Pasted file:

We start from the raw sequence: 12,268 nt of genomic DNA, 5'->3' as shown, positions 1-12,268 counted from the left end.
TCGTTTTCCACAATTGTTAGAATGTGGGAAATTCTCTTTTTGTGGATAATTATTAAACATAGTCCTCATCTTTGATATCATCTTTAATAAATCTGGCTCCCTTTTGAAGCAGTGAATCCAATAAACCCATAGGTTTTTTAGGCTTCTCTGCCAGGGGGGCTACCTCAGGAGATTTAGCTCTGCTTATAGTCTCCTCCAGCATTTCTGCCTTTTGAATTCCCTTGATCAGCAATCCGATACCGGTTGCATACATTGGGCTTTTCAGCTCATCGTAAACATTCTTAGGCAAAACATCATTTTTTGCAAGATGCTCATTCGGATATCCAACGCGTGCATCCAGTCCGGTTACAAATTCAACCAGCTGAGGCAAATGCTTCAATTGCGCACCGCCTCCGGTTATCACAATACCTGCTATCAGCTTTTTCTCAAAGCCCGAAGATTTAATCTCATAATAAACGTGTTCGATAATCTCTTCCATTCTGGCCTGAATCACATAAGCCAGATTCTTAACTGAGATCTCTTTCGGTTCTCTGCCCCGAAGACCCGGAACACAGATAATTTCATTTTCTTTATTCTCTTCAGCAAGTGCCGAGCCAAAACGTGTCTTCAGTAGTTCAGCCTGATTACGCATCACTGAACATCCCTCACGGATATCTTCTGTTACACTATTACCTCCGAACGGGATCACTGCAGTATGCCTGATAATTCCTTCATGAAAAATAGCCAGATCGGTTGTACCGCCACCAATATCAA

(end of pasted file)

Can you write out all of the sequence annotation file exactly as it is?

We start from the raw sequence: 12,268 nt of genomic DNA, 5'->3' as shown, positions 1-12,268 counted from the left end.
TCGTTTTCCACAATTGTTAGAATGTGGGAAATTCTCTTTTTGTGGATAATTATTAAACATAGTCCTCATCTTTGATATCATCTTTAATAAATCTGGCTCCCTTTTGAAGCAGTGAATCCAATAAACCCATAGGTTTTTTAGGCTTCTCTGCCAGGGGGGCTACCTCAGGAGATTTAGCTCTGCTTATAGTCTCCTCCAGCATTTCTGCCTTTTGAATTCCCTTGATCAGCAATCCGATACCGGTTGCATACATTGGGCTTTTCAGCTCATCGTAAACATTCTTAGGCAAAACATCATTTTTTGCAAGATGCTCATTCGGATATCCAACGCGTGCATCCAGTCCGGTTACAAATTCAACCAGCTGAGGCAAATGCTTCAATTGCGCACCGCCTCCGGTTATCACAATACCTGCTATCAGCTTTTTCTCAAAGCCCGAAGATTTAATCTCATAATAAACGTGTTCGATAATCTCTTCCATTCTGGCCTGAATCACATAAGCCAGATTCTTAACTGAGATCTCTTTCGGTTCTCTGCCCCGAAGACCCGGAACACAGATAATTTCATTTTCTTTATTCTCTTCAGCAAGTGCCGAGCCAAAACGTGTCTTCAGTAGTTCAGCCTGATTACGCATCACTGAACATCCCTCACGGATATCTTCTGTTACACTATTACCTCCGAACGGGATCACTGCAGTATGCCTGATAATTCCTTCATGAAAAATAGCCAGATCGGTTGTACCGCCACCAATATCAA